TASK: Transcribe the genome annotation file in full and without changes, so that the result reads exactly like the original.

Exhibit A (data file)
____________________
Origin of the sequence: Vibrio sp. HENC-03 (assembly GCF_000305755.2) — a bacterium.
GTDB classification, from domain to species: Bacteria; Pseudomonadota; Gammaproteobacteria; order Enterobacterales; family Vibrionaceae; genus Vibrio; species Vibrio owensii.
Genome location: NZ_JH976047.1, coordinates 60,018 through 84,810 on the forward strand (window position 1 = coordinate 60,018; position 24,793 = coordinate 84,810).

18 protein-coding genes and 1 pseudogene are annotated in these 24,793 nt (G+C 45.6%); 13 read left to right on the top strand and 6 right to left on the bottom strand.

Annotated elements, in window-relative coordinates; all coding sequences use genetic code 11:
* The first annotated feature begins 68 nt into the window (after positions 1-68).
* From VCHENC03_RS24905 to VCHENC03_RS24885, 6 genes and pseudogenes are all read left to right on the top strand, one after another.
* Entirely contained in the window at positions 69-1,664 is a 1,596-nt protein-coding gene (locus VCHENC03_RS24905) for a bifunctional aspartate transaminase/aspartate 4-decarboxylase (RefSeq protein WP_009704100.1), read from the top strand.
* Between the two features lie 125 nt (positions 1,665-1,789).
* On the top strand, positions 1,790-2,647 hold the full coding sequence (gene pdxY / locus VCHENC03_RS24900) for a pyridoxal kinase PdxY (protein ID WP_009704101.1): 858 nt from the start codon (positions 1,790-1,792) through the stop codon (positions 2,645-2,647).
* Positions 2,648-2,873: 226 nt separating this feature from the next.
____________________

Origin of the sequence: Vibrio sp. HENC-03 (assembly GCF_000305755.2) — a bacterium.
GTDB classification, from domain to species: Bacteria; Pseudomonadota; Gammaproteobacteria; order Enterobacterales; family Vibrionaceae; genus Vibrio; species Vibrio owensii.
Genome location: NZ_JH976047.1, coordinates 60,018 through 84,810 on the forward strand (window position 1 = coordinate 60,018; position 24,793 = coordinate 84,810).

18 protein-coding genes and 1 pseudogene are annotated in these 24,793 nt (G+C 45.6%); 13 read left to right on the top strand and 6 right to left on the bottom strand.

Annotated elements, in window-relative coordinates; all coding sequences use genetic code 11:
* The first annotated feature begins 68 nt into the window (after positions 1-68).
* From VCHENC03_RS24905 to VCHENC03_RS24885, 6 genes and pseudogenes are all read left to right on the top strand, one after another.
* Entirely contained in the window at positions 69-1,664 is a 1,596-nt protein-coding gene (locus VCHENC03_RS24905) for a bifunctional aspartate transaminase/aspartate 4-decarboxylase (RefSeq protein WP_009704100.1), read from the top strand.
* Between the two features lie 125 nt (positions 1,665-1,789).
* On the top strand, positions 1,790-2,647 hold the full coding sequence (gene pdxY / locus VCHENC03_RS24900) for a pyridoxal kinase PdxY (protein ID WP_009704101.1): 858 nt from the start codon (positions 1,790-1,792) through the stop codon (positions 2,645-2,647).
* Positions 2,648-2,873: 226 nt separating this feature from the next.